Wednesday, December 14, 2011

Cookie Making Tips

Lyle, Lyle, Crocodile by Bernard Waber
The Holidays are about Cookie Making, and I've seen some wonderful new recipes and decorating on the Internet this season. Be sure and do a few searches to expand your Cookie Repertoire! You can never have too many cookie recipes!

Today, I thought I'd post a few Cookie Tips I've gleaned from Gourmet Magazine, Sunset, All Recipes and making cookies for so many years! Love to hear any tips you have.

COOKIE MAKING TIPS

1. For me the most important 'rule' (this is not a tip) is to make sure you Chill the Dough. DO NOT SKIP THIS STEP. Put the dough in the refrigerator for a few hours or put it in the freezer for 10 minutes. While you're working, if the dough becomes soft, just pop it back in the freezer for a few minutes.

2. Use the Correct Ingredients. If you haven't made the recipe before, follow it exactly and measure the ingredients carefully.

3. Up for debate: Some say that you should always roll out your dough between sheets of Wax Paper, not Parchment because wax paper peels easily off the top of the dough. If you do this, you can then cut out the cookies and they'll peel right off the bottom sheet. And, yet, some people swear by parchment. Give them both a try and see what you think.

3. Add Salt and Leavening to Butter and Sugar Mixture. If you really want your salt and leavening well distributed throughout the dough, beat it in with the butter and sugar.

4. Fats are major to the spread of a cookie. Generally speaking, fat equals flat, crispy cookies while less fat equals higher, cake-like cookies. Speaking of fats: Whipped spreads are not suitable for baking. Use butter, margarine or shortening (Crisco).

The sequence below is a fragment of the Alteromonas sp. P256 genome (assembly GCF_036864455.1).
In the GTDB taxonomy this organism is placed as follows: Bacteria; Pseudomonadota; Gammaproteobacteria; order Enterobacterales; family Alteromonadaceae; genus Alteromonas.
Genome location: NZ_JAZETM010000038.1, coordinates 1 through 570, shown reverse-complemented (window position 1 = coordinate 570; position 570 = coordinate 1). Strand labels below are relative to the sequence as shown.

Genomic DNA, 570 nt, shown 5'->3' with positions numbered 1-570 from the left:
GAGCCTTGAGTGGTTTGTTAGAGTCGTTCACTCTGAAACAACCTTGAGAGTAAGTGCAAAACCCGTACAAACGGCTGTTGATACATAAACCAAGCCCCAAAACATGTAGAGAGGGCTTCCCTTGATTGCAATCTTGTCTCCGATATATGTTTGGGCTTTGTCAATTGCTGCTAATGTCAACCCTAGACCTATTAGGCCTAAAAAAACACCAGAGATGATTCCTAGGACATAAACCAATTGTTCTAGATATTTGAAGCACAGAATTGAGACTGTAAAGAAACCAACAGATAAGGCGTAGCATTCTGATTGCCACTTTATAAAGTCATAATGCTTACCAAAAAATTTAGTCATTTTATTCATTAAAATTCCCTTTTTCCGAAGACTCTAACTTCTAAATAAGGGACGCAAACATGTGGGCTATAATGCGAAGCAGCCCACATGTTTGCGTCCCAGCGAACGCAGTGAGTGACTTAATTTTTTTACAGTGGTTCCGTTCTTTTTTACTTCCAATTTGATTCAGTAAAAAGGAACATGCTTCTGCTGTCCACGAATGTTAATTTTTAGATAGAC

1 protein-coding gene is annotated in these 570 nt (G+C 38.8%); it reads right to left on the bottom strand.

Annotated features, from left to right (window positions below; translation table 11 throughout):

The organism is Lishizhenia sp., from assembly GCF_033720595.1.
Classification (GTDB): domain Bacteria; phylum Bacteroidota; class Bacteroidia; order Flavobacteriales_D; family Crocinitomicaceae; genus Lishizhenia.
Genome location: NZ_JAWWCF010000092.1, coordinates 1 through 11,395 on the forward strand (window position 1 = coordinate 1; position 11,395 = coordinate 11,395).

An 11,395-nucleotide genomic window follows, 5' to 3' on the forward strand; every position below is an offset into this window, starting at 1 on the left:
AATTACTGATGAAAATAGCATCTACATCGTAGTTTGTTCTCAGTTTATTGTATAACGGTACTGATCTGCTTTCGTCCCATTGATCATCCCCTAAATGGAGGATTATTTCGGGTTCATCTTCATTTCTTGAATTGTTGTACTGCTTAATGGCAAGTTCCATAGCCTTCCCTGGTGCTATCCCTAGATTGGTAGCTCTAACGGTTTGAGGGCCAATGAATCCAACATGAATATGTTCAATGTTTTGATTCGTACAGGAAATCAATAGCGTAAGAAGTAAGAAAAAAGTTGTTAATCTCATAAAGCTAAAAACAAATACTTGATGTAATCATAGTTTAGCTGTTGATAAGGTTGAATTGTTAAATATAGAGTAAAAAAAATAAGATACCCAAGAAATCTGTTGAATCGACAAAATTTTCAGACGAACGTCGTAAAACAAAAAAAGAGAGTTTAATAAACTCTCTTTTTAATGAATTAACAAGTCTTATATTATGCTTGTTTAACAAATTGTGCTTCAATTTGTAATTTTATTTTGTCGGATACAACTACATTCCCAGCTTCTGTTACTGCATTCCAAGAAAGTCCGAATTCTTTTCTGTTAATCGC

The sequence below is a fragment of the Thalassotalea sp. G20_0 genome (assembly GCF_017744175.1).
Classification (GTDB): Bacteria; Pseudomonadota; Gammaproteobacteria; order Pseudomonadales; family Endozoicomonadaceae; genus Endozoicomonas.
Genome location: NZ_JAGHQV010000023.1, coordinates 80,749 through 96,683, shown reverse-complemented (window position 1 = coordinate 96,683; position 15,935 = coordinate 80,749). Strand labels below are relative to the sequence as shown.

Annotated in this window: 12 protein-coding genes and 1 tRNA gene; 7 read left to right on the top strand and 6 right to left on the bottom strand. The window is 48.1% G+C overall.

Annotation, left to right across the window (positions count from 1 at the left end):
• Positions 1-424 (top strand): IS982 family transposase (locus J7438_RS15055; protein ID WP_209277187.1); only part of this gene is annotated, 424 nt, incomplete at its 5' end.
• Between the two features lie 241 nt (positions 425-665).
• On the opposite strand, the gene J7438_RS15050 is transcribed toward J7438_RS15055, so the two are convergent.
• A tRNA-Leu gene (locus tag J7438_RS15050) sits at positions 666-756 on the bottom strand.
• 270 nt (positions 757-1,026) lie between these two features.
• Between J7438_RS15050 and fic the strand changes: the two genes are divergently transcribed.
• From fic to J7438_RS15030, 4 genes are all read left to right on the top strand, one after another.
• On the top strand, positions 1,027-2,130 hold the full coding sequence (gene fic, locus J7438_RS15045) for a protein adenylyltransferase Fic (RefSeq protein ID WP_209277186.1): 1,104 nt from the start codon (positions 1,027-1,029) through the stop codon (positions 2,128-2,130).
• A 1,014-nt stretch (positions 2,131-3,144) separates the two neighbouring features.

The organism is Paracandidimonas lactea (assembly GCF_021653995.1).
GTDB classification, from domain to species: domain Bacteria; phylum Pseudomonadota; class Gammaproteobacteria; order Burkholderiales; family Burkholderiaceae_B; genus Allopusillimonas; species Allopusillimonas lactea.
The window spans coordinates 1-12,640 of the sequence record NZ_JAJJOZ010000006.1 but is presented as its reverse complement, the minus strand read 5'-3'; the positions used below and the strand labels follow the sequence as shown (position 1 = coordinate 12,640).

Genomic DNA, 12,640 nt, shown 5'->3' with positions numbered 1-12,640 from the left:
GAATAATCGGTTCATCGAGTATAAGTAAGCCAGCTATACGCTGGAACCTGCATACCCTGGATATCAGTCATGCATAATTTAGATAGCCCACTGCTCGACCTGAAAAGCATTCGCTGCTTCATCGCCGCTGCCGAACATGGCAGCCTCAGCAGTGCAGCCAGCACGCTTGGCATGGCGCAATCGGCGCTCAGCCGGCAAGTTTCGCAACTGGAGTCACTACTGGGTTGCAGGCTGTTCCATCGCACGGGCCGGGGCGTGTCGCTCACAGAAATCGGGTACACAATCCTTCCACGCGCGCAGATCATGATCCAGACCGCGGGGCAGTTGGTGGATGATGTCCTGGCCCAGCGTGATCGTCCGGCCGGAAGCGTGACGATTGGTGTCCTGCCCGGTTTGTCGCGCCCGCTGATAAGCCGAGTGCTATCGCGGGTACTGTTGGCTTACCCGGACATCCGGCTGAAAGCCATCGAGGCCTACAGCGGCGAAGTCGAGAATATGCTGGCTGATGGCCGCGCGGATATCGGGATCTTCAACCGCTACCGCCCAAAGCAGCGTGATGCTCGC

5. Sugars: White sugar makes a crisper cookie than brown sugar or honey. Cookies made from brown sugar absorb moisture after baking, so they stay chewy. Most chocolate chip cookie recipes contain both brown and white sugars.
 How to keep brown sugar soft? Put a piece of white bread in the container. The white bread won’t get moldy (trust me), and you’ll always have soft brown sugar. I put the brown sugar in its own plastic container with the bread.

6. Mixing: Proper mixing is important. Some recipes have a creaming step in which the fat and sugars are beaten together until light-colored and fluffy. Other cookies require a sandy texture, so the fat is cut into the flour. Over-mixing can incorporate too much air into the dough, resulting in flat, overly spread-out cookies. Follow the recipe instructions.

7. Temperature: Unless specified, ingredients should be at room temperature before mixing. Yes, Virginia, take the butter out the night before. For cut cookies, chill the cookie dough before baking. The cookies will hold their shape better. For drop cookies, you can keep them at room temperature before baking; the spoonfuls of dough will spread and flatten out.

8. Equipment and Baking: Not surprising to anyone who bakes, different baking sheets and ovens produce different results. I use rimmed baking sheets (jellyroll pans) for cookies rather than thin flat sheet pans. Instead of greasing each baking sheet, I use parchment for easy cookie removal and clean-up. Some of my friends use a silipat liner, but I haven't yet. After a holiday cookie discussion on Twitter (#fnichat) this week, I'm going to get one.


Love to hear other tips! Please comment!

1 comment:

Pattie @ Olla-Podrida said...

I roll my dough out on a Silpat set atop a cookie sheet. I cut the cookies out as close together as possible, peel away the excess and then just pop the cookie sheet into the oven. Easy, and no moving the fragile dough from one place to another.